Tuesday, April 21, 2015

Update from Simpang Jernih

Junaidi just got back from doing some project monitoring in Simpang Jernih this week, and as far as I can tell he has nothing but good news to report.  Now that the rains have gone everyone’s applying fertilizer (they had to wait till a little later this year because of so much rain).  The project is now reporting a 65% organic fertilizer rate, which is pretty incredible.

Also, the rain held up a bit of the nursery grafting so the women got busy in their plantations and did 200 side grafts.  

Nursery work is hard and sometimes frustrating—all those little plants, so cute, so ready to drop dead at a moment’s notice—so the women in Pante Kera are taking extra care to replicate the good luck their colleagues in Simpang Jernih have had with a simple daily weeding schedule that keeps moisture down and doesn’t exhaust anyone.

And, of course, the cocoa trees are just beginning to flower so that means it’s monkey season (would you expect less from Pante Kera, which means, basically “the monkeys are on the riverbank”?) and farm families are now stepping up their perimeter patrols.
 This fellow might stay put in the forest if illegal logging didn't drive him farther towards the perimeter . . .

Actually, it’s Grand Central Station in the plantations this time of year, with wild pigs and loose goats nibbling at low branches (first lesson of Aceh propagation: graft higher than a goat’s head).  But Junaidi reports good things: the women are still motivated, thanks in large part to Robert, and they seem to be making lots more decisions independently.  Which is good for the sustainability of the project.  When it ends in 2016 they will hopefully have had enough of a taste of economic self-sufficiency to not only keep their business going but act as the “base” for what we hope will be other groups around the district that JMD can persuade to join the association.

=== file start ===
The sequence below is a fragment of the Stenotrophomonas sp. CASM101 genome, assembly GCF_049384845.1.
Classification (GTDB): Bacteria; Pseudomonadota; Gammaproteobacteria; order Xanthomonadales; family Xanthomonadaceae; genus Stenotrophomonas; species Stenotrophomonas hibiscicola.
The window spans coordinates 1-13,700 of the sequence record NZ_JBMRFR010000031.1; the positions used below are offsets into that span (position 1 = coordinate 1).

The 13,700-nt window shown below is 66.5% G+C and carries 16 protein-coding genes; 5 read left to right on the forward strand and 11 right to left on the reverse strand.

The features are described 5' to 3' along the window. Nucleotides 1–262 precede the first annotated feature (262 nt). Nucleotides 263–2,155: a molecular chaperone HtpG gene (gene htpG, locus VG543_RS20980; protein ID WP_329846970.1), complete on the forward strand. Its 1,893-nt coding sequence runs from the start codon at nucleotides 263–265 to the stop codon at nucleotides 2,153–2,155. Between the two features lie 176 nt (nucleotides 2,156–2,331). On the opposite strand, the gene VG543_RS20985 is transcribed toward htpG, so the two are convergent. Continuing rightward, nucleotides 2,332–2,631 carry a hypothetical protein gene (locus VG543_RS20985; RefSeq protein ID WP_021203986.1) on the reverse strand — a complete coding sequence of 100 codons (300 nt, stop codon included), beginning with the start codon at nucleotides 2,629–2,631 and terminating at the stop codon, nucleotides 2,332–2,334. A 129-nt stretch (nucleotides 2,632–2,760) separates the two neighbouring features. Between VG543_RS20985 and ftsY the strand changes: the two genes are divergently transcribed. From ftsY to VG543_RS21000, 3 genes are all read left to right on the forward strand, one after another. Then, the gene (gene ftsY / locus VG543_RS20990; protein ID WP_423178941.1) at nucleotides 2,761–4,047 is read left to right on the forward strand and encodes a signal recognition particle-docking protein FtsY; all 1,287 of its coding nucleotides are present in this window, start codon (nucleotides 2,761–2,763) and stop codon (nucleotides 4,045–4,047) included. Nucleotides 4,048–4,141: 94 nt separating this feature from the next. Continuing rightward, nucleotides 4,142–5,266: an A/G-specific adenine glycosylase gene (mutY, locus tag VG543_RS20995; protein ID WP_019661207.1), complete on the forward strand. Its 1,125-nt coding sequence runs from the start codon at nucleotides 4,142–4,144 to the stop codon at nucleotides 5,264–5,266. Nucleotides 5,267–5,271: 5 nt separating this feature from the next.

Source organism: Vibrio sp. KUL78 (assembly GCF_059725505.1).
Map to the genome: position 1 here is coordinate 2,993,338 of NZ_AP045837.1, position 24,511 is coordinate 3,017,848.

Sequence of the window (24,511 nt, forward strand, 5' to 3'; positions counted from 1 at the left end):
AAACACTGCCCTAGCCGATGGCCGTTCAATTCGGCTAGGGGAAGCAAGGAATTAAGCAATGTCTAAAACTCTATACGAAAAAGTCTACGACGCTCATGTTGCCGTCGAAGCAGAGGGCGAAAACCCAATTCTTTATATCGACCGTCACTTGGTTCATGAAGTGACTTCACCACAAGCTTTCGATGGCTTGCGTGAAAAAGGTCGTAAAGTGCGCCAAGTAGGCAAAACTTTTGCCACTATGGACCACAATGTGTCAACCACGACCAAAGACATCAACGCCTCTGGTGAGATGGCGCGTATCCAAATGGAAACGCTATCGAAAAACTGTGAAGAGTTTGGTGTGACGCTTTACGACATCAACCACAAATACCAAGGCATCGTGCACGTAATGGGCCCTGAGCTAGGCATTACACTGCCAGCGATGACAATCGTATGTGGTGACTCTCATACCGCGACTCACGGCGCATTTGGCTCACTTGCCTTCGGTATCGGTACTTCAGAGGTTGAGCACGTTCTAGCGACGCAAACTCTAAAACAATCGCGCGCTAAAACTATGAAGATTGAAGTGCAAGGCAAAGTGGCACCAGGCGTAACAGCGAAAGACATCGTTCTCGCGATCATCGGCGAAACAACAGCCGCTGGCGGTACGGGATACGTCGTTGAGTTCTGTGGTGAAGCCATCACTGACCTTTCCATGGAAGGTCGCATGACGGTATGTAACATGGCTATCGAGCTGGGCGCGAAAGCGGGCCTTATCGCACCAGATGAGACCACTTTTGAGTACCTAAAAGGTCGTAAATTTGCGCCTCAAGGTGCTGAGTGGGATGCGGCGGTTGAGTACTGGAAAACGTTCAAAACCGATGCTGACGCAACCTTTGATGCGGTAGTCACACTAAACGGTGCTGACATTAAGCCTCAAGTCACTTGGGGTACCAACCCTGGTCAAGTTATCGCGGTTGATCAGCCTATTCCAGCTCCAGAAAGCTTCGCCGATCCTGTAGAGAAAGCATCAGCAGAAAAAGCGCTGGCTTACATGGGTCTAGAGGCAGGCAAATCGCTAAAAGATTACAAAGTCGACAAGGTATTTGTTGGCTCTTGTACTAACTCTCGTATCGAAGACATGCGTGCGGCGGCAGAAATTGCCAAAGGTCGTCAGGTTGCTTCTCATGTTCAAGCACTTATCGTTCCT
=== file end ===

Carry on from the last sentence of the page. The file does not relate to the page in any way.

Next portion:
Here’s hoping!

Saturday, April 11, 2015

Calling all journlists: contribute to the 2016 Palm Oil Report!

Our friends at the conservation news site Mongabay announced their 2016 reporting series on palm oil  with a call to journalists to pitch stories regarding the palm oil trade and its effects on natural resources, political and economic stability, and human rights.